Next fall, a new initiative by the Chaplain’s Office will bring two “chaplaincy fellows” to each residential college to organize events encouraging self-reflection and interfaith dialogue.
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Nathaniel DeLuca, program coordinator for the Chaplain’s Office, said the program, which was announced in an email to masters and deans last weekend, will give each of the 24 fellows a $500 stipend and a small budget for programming expenses. The fellows, who will all be members of the class of 2014 and will be known as the “Core of 24,” will focus their efforts on helping sophomores who have just lost the support base available for freshmen, he said, though he added that he hopes the program will help students in all classes find “balance” in their busy lives.
“I think people can get very caught up in the frantic pace at Yale and lose sight of the broader and more meaningful things that make their life meaningful,” DeLuca said. “The most positive effect of [the chaplaincy fellows program] is that it will help students be balanced and centered. We definitely want students to be ambitious and do a lot of wonderful things, but we also want them to slow down and relax and think about things.”
Jonathan Howe, executive director of the Arthur Vining Davis Foundations — the organization that provided the Chaplain’s Office with a $50,000 grant this fall to fund the initiative — said he thought the chaplaincy fellows program aligned with the Foundation’s goal of building a greater understanding among people of different faiths.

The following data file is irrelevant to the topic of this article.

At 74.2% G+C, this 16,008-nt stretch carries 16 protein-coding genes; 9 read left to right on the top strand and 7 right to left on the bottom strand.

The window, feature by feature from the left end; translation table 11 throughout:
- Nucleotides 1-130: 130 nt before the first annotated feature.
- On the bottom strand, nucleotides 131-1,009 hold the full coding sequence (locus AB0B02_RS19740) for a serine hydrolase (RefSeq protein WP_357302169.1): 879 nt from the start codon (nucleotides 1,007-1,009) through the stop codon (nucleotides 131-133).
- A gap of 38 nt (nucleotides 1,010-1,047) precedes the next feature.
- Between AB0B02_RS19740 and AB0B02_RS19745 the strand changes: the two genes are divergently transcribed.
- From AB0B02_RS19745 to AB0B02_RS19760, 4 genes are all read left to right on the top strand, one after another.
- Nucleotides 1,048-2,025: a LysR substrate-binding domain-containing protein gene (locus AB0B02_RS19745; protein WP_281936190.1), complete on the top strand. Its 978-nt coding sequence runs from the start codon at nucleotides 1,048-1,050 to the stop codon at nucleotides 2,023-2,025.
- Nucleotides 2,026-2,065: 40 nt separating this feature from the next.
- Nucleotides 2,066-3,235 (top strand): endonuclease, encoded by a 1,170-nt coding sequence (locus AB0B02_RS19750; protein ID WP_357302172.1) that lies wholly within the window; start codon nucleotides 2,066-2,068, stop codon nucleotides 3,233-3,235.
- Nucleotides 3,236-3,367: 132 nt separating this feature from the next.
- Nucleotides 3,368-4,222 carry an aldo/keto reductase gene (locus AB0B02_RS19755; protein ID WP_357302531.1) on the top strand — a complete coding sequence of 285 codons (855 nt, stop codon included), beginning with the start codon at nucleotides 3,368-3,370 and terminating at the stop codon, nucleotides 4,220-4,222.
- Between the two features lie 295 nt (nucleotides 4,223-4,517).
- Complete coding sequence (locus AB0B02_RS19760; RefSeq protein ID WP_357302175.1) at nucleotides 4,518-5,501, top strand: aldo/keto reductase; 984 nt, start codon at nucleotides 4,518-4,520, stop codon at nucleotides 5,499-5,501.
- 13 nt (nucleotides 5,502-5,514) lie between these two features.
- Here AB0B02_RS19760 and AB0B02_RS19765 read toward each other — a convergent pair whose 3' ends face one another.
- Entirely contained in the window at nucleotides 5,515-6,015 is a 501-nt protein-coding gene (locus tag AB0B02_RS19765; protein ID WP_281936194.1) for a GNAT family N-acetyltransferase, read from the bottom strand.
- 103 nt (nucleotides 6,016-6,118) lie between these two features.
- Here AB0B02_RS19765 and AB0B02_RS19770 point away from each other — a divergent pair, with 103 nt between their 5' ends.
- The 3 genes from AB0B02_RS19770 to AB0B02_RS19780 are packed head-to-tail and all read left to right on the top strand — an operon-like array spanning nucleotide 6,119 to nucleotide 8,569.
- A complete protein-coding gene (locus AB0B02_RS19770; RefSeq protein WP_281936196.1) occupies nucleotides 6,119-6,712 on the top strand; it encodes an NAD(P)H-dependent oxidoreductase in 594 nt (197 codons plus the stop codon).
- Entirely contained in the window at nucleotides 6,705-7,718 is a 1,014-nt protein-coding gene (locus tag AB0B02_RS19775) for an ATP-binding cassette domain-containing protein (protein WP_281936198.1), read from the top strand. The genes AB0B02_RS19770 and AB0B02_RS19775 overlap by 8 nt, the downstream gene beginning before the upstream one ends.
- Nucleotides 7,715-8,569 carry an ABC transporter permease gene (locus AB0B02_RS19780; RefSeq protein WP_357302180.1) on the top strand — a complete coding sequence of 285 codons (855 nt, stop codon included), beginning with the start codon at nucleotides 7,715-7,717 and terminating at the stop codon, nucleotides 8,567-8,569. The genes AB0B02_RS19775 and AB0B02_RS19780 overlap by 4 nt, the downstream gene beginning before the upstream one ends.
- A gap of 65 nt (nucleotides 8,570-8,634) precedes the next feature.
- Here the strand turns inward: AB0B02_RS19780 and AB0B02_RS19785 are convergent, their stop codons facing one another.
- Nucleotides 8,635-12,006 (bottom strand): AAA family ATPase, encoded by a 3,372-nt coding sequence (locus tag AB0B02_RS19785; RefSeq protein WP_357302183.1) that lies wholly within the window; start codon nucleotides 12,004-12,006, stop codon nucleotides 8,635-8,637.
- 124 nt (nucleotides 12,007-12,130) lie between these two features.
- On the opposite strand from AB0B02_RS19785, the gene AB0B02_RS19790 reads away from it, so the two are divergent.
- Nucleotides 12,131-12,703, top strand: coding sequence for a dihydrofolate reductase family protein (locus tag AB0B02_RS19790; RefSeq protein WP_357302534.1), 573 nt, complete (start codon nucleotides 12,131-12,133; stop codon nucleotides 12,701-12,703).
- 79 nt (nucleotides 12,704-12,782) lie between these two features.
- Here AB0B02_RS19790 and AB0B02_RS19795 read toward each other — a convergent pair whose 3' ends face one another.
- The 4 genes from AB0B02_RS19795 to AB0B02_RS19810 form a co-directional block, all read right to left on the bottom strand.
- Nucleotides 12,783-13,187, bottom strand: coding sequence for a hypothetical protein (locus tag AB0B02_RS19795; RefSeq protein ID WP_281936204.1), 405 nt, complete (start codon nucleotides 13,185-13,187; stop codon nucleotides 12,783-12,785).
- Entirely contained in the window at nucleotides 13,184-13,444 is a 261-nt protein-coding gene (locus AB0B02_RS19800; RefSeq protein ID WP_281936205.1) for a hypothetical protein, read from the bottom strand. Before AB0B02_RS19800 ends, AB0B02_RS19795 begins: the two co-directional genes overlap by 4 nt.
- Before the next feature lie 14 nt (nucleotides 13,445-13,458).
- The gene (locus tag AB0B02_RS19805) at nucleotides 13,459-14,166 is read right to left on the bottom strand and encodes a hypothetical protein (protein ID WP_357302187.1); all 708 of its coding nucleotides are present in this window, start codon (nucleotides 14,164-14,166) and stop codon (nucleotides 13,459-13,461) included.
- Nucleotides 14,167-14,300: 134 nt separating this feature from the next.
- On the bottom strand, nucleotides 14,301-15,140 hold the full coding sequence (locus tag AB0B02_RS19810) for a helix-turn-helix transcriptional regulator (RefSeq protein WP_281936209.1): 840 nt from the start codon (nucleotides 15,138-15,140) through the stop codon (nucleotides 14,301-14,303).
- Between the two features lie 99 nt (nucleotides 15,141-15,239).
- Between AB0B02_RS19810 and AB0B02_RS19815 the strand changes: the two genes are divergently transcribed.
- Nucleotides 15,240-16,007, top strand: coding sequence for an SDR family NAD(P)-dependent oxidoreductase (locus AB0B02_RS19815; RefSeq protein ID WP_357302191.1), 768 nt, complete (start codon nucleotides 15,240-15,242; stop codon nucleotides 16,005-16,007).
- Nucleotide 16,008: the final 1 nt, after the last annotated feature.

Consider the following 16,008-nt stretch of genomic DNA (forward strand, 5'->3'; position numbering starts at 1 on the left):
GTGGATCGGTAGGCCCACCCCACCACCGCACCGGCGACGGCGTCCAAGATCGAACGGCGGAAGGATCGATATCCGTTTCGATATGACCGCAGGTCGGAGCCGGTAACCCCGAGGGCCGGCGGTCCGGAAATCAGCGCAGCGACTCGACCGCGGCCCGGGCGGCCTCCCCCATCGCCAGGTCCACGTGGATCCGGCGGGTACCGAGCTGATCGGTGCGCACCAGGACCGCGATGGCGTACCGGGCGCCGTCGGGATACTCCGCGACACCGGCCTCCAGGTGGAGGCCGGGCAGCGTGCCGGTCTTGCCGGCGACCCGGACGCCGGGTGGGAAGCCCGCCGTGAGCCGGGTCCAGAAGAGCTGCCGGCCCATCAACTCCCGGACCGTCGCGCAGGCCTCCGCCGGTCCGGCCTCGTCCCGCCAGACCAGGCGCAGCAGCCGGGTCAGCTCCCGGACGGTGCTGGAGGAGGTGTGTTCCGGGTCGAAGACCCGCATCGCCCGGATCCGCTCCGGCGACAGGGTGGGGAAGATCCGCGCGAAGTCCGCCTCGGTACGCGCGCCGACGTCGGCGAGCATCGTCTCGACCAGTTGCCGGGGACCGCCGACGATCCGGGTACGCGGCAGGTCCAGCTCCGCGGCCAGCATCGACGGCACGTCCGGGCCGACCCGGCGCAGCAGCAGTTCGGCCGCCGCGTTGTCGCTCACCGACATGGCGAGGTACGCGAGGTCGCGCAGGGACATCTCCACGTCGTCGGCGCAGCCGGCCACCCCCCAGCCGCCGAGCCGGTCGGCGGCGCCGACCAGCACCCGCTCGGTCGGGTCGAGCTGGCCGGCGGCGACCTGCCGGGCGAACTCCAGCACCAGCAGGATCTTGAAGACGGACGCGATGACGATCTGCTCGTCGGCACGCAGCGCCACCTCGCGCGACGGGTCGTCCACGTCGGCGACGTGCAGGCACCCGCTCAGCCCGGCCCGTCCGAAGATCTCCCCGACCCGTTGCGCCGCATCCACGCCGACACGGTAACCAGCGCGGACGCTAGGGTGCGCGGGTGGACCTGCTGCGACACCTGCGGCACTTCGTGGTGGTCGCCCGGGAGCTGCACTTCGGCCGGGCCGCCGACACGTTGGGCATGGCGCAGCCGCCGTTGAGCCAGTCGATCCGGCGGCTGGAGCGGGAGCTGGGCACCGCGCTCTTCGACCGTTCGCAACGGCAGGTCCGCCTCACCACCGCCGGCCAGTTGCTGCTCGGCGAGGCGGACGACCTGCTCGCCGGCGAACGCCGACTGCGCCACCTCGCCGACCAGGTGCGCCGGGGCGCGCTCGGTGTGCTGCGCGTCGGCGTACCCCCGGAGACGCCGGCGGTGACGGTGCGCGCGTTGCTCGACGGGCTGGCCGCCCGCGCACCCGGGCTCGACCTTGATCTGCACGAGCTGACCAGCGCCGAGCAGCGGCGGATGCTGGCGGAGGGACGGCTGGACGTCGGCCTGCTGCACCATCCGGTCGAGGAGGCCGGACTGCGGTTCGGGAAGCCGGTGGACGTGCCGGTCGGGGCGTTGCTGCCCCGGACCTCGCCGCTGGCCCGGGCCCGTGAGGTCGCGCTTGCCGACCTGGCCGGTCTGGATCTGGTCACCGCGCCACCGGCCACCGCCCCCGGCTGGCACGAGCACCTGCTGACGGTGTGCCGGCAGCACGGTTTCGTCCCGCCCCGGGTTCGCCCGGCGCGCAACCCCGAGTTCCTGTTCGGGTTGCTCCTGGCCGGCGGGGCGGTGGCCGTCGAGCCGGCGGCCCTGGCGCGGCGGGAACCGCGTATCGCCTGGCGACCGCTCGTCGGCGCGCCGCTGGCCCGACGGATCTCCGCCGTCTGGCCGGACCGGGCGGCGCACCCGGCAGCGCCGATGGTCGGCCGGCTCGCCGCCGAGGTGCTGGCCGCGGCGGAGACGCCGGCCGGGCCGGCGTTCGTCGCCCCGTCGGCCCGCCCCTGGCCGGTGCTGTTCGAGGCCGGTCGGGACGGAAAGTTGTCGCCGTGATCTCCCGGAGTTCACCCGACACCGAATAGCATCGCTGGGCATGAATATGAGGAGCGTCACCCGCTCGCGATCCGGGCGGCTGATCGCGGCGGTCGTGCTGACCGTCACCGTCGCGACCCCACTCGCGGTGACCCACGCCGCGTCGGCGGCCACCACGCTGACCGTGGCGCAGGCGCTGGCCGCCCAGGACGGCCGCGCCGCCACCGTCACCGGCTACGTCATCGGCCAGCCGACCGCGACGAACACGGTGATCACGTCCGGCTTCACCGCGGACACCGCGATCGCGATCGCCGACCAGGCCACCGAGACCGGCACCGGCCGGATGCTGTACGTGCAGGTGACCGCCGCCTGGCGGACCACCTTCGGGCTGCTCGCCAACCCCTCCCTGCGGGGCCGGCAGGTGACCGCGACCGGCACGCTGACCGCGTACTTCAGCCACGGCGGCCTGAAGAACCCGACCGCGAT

Though DeLuca said that chaplaincy fellows will not be peer counselors or assume advisory roles, he added that they will work instead to promote conversations about spirituality, organize “journaling” exercises and encourage students to “ponder big questions” and engage in religious and spiritual traditions. During spring break, the fellows will visit sacred sites and do community service in Washington, D.C. for an all-expenses-paid training trip.
The program follows a recent initiative by the Chaplain’s Office called “Breathing Space,” located in Welch Hall, that also invites students to escape from stress. While the Chaplaincy Fellows program has a similar structure to the existing campus programs with representatives in each residential college — such as mental health fellows and Undergraduate Career Services peer advisors — DeLuca said this program will require a smaller time commitment from fellows than participants in the other programs.
Five of eight students interviewed said they appreciated that the chaplaincy fellows program would facilitate productive discussion about spirituality and provide an respite from the stress of college life. Emily Ullmann ’14, a Jewish life fellow for Timothy Dwight College, said that she thought the program was an “awesome” way to bring people together and take advantage of Yale’s tolerant atmosphere.
But some said they thought such a program was “forced” and that interfaith tension was not a problem on campus that demanded additional resources. Benjamin Kline ’14 said the Chaplain’s Office provides many opportunities to discuss religion, though he acknowledged that the presence of fellows in colleges would make attending events more convenient.
“I don’t think that Yalies think conversations about spirituality are missing,” he said. “It’s not a big factor.”
Applications to be a chaplaincy fellow are due Friday, Dec. 2 and interviews will be held by Thursday, Dec. 15, according to the program’s application form.